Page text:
There are several important clinical features that must be elicited on perineal examination, such as the presence or absence of the anus, the presence of vaginal and urethral openings, the presence and exact position of the fistula, the size of the anal dimple and midline groove, and the presence of a presacral mass. Due to the VACTERL condition, a full and detailed examination of the entire child is mandatory after the discovery of an ARM. Particular stress must be placed on the examination of the spine, the pelvis, the esophagus, and the cardiovascular system to ensure a life-threatening abnormality has not been overlooked because of an absent rectum.
In order to identify anomalies correctly, a detailed understanding of the normal anatomy of the perineum is required. On inspection of the perineum the position of the anus or its absence should be noted. The normal position of the anus in a girl is one third of the distance from the coccyx to the fourchette. If the anus is present and in the correct position the passage of a soft catheter greater than 2 cm into the rectum and the presence of meconium passage rules out atresia. The parasagittal muscle fibers are located on either side of the midline of the normal anal position. These fibers are responsible for the midline but
tock groove. The higher the fistula in the urethra, the fewer the parasagittal fibers present, hence the flatter the perineum appears. The midline groove between the buttocks and the anal dimple also becomes less prominent the higher the fistula (Fig. 9.1).
Anal stenosis is a subjective diagnosis that is frequently made following a "tight" digital examination. The normal size of the anus is described as 1.3 + (3 x birth weight in kg) in millimeters.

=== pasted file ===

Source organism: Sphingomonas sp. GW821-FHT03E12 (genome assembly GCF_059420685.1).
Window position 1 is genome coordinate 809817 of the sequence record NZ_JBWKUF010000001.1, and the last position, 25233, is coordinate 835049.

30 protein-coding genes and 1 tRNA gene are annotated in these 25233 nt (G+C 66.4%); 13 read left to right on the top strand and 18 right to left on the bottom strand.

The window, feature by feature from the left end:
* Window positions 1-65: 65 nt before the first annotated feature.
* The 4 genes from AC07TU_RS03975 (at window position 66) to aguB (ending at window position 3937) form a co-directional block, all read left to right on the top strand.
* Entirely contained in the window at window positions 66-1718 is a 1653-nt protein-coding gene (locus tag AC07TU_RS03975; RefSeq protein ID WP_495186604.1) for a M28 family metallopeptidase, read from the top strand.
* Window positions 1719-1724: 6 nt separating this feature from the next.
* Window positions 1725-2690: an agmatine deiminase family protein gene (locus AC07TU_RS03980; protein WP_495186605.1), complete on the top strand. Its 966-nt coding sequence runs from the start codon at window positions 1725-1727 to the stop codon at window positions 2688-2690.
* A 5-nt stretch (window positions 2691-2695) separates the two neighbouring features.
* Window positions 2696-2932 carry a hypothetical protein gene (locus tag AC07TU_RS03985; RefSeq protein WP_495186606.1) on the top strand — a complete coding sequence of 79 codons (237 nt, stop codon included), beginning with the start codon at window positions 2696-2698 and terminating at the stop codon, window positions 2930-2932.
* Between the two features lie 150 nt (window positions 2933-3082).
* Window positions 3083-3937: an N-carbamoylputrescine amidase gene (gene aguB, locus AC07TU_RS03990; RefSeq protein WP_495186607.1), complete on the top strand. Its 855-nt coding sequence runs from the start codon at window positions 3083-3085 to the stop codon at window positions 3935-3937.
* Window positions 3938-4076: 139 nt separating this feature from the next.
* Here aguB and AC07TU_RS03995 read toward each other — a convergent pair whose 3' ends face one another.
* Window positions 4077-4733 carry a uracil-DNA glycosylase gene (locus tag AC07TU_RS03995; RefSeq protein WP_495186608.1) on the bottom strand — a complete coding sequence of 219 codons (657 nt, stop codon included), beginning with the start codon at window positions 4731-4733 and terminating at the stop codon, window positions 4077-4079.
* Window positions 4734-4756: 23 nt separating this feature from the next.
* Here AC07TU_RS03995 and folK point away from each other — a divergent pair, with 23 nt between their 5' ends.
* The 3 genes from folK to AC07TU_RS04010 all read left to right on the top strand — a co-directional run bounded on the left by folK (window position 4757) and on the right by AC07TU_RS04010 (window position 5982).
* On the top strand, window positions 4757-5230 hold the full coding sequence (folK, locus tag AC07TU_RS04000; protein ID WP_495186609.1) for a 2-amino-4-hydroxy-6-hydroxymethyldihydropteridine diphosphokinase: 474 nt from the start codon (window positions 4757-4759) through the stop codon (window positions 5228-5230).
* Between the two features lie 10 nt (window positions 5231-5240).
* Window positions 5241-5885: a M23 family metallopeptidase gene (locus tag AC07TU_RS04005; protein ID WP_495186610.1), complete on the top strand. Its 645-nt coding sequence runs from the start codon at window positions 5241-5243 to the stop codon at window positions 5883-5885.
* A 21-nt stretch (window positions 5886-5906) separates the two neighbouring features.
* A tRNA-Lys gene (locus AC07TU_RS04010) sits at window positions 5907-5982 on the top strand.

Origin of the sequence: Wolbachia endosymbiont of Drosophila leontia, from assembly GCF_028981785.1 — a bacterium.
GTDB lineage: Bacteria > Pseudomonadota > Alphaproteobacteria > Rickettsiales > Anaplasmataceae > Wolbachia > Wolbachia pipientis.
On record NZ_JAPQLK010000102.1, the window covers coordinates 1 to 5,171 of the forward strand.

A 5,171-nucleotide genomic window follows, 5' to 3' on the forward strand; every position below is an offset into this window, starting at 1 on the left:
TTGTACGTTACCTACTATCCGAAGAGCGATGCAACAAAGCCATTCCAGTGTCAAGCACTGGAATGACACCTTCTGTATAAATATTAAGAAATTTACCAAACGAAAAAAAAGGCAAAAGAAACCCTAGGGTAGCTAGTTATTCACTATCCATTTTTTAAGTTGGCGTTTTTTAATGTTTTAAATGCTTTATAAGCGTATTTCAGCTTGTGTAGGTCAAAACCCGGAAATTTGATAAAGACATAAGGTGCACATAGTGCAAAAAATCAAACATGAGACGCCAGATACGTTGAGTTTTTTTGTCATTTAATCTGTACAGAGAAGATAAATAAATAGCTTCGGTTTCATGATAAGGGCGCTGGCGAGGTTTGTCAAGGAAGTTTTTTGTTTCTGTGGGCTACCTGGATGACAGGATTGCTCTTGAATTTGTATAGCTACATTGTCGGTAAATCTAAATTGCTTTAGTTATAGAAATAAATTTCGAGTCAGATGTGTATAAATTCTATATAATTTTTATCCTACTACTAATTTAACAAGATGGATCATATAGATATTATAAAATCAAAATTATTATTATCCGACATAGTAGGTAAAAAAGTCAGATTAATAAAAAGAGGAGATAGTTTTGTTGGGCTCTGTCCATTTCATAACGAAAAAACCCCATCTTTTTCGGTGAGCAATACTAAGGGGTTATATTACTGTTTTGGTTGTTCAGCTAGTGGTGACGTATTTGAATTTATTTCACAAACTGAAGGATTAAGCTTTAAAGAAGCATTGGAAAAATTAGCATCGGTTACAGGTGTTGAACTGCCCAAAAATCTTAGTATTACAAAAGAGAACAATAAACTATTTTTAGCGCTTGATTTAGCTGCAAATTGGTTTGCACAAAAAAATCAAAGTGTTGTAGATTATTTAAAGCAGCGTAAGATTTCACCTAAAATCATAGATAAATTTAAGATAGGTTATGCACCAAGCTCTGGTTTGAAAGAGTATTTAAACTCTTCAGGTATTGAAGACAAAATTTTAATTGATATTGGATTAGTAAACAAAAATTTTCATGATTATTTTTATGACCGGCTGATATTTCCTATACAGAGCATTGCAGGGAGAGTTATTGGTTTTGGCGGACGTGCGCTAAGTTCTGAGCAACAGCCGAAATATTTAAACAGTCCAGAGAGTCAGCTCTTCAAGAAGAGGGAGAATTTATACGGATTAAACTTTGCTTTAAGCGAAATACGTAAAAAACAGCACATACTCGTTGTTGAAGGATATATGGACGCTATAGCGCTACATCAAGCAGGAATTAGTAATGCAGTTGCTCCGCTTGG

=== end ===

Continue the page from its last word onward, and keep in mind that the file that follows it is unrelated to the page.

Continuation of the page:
In the presence of an anal membrane, the anus is usually in the normal position. However, a thin epithelial lining is present overlying the opening. Meco-nium can be seen bulging behind the membrane.
In boys, the midline raphae and the scrotum need to be examined for a fistulous opening. The urethral meatus is assessed for the presence of meconium staining, which occurs with rectourethral fistula (Fig. 9.2). A damp clean swab can be left at the me-atus to assess for meconium staining and microscopy should be performed on the urine. The presence of meconium or squamous epithelium in the urine indicates a fistula into the urinary system. Other lesions that can occur include a midline subepithelial tract along which meconium can be milked or a midline skin tag described as a "bucket handle". On occasion a thin membrane (called the anal membrane) obstructs the meconium, which can be seen behind it.
In females a key step is determining the number of orifices present. The presence of the hymen and the small size of the newborn perineum can make this quite challenging and leads to significant confusion. Three frequently made errors are failure to diagnose the presence of a single orifice only (cloaca) and failure to visualize the vestibular fistula or to label ves-
fibular fistulas as vaginal. Careful inspection with a good light source is necessary to avoid these pitfalls. If the size of the introitus appears smaller than in a normal female, the possibility of a cloacal anomaly is very high. On probing a rectovestibular fistula with a fine forceps, the probe will pass posteriorly and backwards. The probe in a rectovaginal fistula will pass only upwards and this has long been stated as a method of differentiating between the two.
Rosen et al. in 2002 assessed the incidence of rec-tovaginal fistula and demonstrated the importance of the correct initial diagnosis. A review of 617 patients over a 20-year period revealed that only 6 (1%) had a true rectovaginal fistula. Of a total of 139 patients who were referred after a previous repair, 42 had a diagnosis of rectovaginal fistula. The diagnosis was incorrect in all cases. Twelve patients had a rectovestibular fistula, and 30 had a cloaca with a persistent urogenital sinus requiring a second complete repair .
In the rare female with a perineal groove anomaly, the anus is not stenotic but there is a mucosal strip extending through a slightly bifid perineal body to the introitus. In the "perineal canal" variant of an H-fistula in girls the anus is patent (± stenosis). Deep in the fourchette is a fistulous orifice and mucosal-lined canal running through the perineal body to the anterior wall of the anal canal.
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